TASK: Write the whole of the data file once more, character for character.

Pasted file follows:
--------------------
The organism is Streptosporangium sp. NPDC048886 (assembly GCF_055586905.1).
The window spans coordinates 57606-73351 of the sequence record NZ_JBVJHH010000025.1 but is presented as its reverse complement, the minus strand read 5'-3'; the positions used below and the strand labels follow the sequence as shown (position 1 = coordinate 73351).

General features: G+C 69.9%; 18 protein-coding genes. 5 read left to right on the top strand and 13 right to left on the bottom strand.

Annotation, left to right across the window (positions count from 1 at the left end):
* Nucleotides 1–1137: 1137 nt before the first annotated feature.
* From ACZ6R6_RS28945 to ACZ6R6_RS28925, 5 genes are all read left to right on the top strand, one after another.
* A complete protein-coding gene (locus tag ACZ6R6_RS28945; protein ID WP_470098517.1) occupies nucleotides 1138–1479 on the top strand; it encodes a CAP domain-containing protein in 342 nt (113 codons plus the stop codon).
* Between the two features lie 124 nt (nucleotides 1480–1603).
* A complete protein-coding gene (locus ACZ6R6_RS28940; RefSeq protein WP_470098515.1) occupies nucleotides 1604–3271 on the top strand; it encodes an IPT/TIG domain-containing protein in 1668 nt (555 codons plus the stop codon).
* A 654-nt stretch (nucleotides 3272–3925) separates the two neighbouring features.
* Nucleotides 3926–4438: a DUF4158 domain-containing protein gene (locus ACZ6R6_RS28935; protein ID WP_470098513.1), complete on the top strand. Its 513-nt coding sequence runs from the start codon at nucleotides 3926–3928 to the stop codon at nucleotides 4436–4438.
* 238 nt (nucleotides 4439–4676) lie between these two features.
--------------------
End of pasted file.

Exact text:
The organism is Streptosporangium sp. NPDC048886 (assembly GCF_055586905.1).
The window spans coordinates 57606-73351 of the sequence record NZ_JBVJHH010000025.1 but is presented as its reverse complement, the minus strand read 5'-3'; the positions used below and the strand labels follow the sequence as shown (position 1 = coordinate 73351).

General features: G+C 69.9%; 18 protein-coding genes. 5 read left to right on the top strand and 13 right to left on the bottom strand.

Annotation, left to right across the window (positions count from 1 at the left end):
* Nucleotides 1–1137: 1137 nt before the first annotated feature.
* From ACZ6R6_RS28945 to ACZ6R6_RS28925, 5 genes are all read left to right on the top strand, one after another.
* A complete protein-coding gene (locus tag ACZ6R6_RS28945; protein ID WP_470098517.1) occupies nucleotides 1138–1479 on the top strand; it encodes a CAP domain-containing protein in 342 nt (113 codons plus the stop codon).
* Between the two features lie 124 nt (nucleotides 1480–1603).
* A complete protein-coding gene (locus ACZ6R6_RS28940; RefSeq protein WP_470098515.1) occupies nucleotides 1604–3271 on the top strand; it encodes an IPT/TIG domain-containing protein in 1668 nt (555 codons plus the stop codon).
* A 654-nt stretch (nucleotides 3272–3925) separates the two neighbouring features.
* Nucleotides 3926–4438: a DUF4158 domain-containing protein gene (locus ACZ6R6_RS28935; protein ID WP_470098513.1), complete on the top strand. Its 513-nt coding sequence runs from the start codon at nucleotides 3926–3928 to the stop codon at nucleotides 4436–4438.
* 238 nt (nucleotides 4439–4676) lie between these two features.